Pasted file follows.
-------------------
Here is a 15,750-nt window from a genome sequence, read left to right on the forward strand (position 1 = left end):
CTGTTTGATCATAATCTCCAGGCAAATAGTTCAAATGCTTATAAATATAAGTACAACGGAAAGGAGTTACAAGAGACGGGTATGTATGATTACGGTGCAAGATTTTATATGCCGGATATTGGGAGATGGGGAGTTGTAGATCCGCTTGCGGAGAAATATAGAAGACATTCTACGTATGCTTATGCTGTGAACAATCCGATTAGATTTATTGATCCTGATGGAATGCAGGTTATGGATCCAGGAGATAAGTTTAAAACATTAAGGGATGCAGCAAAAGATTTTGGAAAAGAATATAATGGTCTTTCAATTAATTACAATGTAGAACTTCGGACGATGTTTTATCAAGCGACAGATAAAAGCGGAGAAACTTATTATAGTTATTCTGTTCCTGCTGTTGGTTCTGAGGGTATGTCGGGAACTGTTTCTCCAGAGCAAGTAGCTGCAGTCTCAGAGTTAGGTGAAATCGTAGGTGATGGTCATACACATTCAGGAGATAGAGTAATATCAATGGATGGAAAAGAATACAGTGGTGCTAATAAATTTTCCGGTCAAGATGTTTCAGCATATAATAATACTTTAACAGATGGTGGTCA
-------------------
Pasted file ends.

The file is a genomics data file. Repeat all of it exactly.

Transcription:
Here is a 15,750-nt window from a genome sequence, read left to right on the forward strand (position 1 = left end):
CTGTTTGATCATAATCTCCAGGCAAATAGTTCAAATGCTTATAAATATAAGTACAACGGAAAGGAGTTACAAGAGACGGGTATGTATGATTACGGTGCAAGATTTTATATGCCGGATATTGGGAGATGGGGAGTTGTAGATCCGCTTGCGGAGAAATATAGAAGACATTCTACGTATGCTTATGCTGTGAACAATCCGATTAGATTTATTGATCCTGATGGAATGCAGGTTATGGATCCAGGAGATAAGTTTAAAACATTAAGGGATGCAGCAAAAGATTTTGGAAAAGAATATAATGGTCTTTCAATTAATTACAATGTAGAACTTCGGACGATGTTTTATCAAGCGACAGATAAAAGCGGAGAAACTTATTATAGTTATTCTGTTCCTGCTGTTGGTTCTGAGGGTATGTCGGGAACTGTTTCTCCAGAGCAAGTAGCTGCAGTCTCAGAGTTAGGTGAAATCGTAGGTGATGGTCATACACATTCAGGAGATAGAGTAATATCAATGGATGGAAAAGAATACAGTGGTGCTAATAAATTTTCCGGTCAAGATGTTTCAGCATATAATAATACTTTAACAGATGGTGGTCA